The protocols in "Inflammation." are grouped under three sections- i) in vitro systems for studying inflammatory response and testing of anti-inflammatory drugs, ii) in vitro models, and iii) assessment of pharmacodynamic endpoints in experimental models and in human clinical studies. Each section has one or two of the opening chapters to introduce the section and provide an overview on the protocols to follow. Such a division is as much practical as essential to facilitate study of the different aspects of inflammation. The latter is a very dynamic process changing within fractions of a second, making an in vitro replica nearly impossible. Thus, study of cytokines and other mediators is best done in vivo. However, to elucidate the underlying mechanisms and the signal transduction pathways, in vitro models are useful. Both are complementary and are necessary before a pharmacologic agent can be taken up for clinical trials. Hence the segmentation of the book into in vitro, in vivo, and in clinical scenario.
& Cutting-edge techniques for the study of inflammation in chronic human diseases.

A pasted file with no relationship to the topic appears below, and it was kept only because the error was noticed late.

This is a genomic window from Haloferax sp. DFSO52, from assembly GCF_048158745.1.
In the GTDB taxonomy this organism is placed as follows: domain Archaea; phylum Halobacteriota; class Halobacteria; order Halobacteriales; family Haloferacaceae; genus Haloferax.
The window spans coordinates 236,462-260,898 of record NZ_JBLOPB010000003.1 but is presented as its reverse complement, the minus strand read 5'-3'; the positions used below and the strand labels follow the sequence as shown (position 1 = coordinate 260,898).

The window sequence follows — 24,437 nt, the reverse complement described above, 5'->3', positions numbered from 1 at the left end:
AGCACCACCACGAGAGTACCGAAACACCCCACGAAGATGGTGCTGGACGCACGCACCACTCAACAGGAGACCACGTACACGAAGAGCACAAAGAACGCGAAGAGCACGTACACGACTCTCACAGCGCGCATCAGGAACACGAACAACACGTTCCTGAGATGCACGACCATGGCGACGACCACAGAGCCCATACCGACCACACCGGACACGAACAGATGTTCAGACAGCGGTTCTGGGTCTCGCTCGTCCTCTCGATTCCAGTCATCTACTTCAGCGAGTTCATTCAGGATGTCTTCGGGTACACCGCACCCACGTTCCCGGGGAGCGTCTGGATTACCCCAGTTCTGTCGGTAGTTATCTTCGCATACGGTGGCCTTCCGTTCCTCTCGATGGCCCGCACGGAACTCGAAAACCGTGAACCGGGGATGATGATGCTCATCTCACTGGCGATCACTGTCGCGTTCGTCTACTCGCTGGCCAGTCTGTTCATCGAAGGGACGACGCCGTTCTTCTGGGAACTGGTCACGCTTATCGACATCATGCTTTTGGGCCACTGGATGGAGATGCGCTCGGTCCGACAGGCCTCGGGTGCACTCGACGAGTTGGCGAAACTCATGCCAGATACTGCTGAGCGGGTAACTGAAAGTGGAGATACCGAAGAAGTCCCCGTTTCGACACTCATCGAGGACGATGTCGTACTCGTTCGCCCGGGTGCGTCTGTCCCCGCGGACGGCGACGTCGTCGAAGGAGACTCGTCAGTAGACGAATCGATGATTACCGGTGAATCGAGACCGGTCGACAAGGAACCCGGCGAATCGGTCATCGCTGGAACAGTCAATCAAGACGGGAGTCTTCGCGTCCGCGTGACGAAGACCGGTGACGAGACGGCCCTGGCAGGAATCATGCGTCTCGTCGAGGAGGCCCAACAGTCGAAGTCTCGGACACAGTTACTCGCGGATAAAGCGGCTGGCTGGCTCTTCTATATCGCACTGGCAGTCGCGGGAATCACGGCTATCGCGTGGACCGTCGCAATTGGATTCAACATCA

& Pharmacodynamic assays for assessment of antiinflammatory compounds in humans.
The section on in vitro models has protocols to study the transcription factors (F) AP-1 and NF-KB signaling resulting from binding of pro-inflammatory cytokines to membrane receptors, screening of inhibitors of TF, adhesion molecule expression, different aspects of particle phagocytosis, cytosolic free calcium measurement using fluorescent probes, neutrophil oxidase activity assay, complement activation using monoclonal antibodies, matrix metalloproteinase (MM p-2 and MM p-9) activities, aggrecanase generated catbolites using western blot analysis, and human models of joint cartilage degeneration. There are three dealing with articular cartilage inflammation.